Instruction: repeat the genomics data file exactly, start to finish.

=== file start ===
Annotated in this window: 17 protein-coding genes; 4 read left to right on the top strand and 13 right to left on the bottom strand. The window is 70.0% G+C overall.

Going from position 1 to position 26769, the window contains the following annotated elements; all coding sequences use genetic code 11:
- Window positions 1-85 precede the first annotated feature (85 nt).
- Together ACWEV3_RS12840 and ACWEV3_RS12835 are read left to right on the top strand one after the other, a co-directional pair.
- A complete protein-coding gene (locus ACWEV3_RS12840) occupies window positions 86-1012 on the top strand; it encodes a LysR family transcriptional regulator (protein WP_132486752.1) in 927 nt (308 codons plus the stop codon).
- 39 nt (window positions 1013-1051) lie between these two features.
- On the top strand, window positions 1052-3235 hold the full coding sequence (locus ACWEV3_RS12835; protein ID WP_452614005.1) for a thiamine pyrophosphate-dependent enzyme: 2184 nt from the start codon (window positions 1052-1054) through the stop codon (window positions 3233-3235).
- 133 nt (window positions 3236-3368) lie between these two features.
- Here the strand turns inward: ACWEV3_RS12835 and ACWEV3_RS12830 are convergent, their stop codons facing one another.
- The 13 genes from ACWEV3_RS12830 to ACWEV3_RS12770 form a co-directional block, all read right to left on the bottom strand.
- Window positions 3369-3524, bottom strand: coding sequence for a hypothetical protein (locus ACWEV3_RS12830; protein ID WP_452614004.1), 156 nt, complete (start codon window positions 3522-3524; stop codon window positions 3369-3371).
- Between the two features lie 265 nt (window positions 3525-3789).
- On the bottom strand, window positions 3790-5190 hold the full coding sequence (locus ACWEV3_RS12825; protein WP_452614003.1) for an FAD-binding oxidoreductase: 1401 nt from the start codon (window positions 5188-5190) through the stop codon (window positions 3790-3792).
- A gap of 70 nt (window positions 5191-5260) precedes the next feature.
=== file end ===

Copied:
Annotated in this window: 17 protein-coding genes; 4 read left to right on the top strand and 13 right to left on the bottom strand. The window is 70.0% G+C overall.

Going from position 1 to position 26769, the window contains the following annotated elements; all coding sequences use genetic code 11:
- Window positions 1-85 precede the first annotated feature (85 nt).
- Together ACWEV3_RS12840 and ACWEV3_RS12835 are read left to right on the top strand one after the other, a co-directional pair.
- A complete protein-coding gene (locus ACWEV3_RS12840) occupies window positions 86-1012 on the top strand; it encodes a LysR family transcriptional regulator (protein WP_132486752.1) in 927 nt (308 codons plus the stop codon).
- 39 nt (window positions 1013-1051) lie between these two features.
- On the top strand, window positions 1052-3235 hold the full coding sequence (locus ACWEV3_RS12835; protein ID WP_452614005.1) for a thiamine pyrophosphate-dependent enzyme: 2184 nt from the start codon (window positions 1052-1054) through the stop codon (window positions 3233-3235).
- 133 nt (window positions 3236-3368) lie between these two features.
- Here the strand turns inward: ACWEV3_RS12835 and ACWEV3_RS12830 are convergent, their stop codons facing one another.
- The 13 genes from ACWEV3_RS12830 to ACWEV3_RS12770 form a co-directional block, all read right to left on the bottom strand.
- Window positions 3369-3524, bottom strand: coding sequence for a hypothetical protein (locus ACWEV3_RS12830; protein ID WP_452614004.1), 156 nt, complete (start codon window positions 3522-3524; stop codon window positions 3369-3371).
- Between the two features lie 265 nt (window positions 3525-3789).
- On the bottom strand, window positions 3790-5190 hold the full coding sequence (locus ACWEV3_RS12825; protein WP_452614003.1) for an FAD-binding oxidoreductase: 1401 nt from the start codon (window positions 5188-5190) through the stop codon (window positions 3790-3792).
- A gap of 70 nt (window positions 5191-5260) precedes the next feature.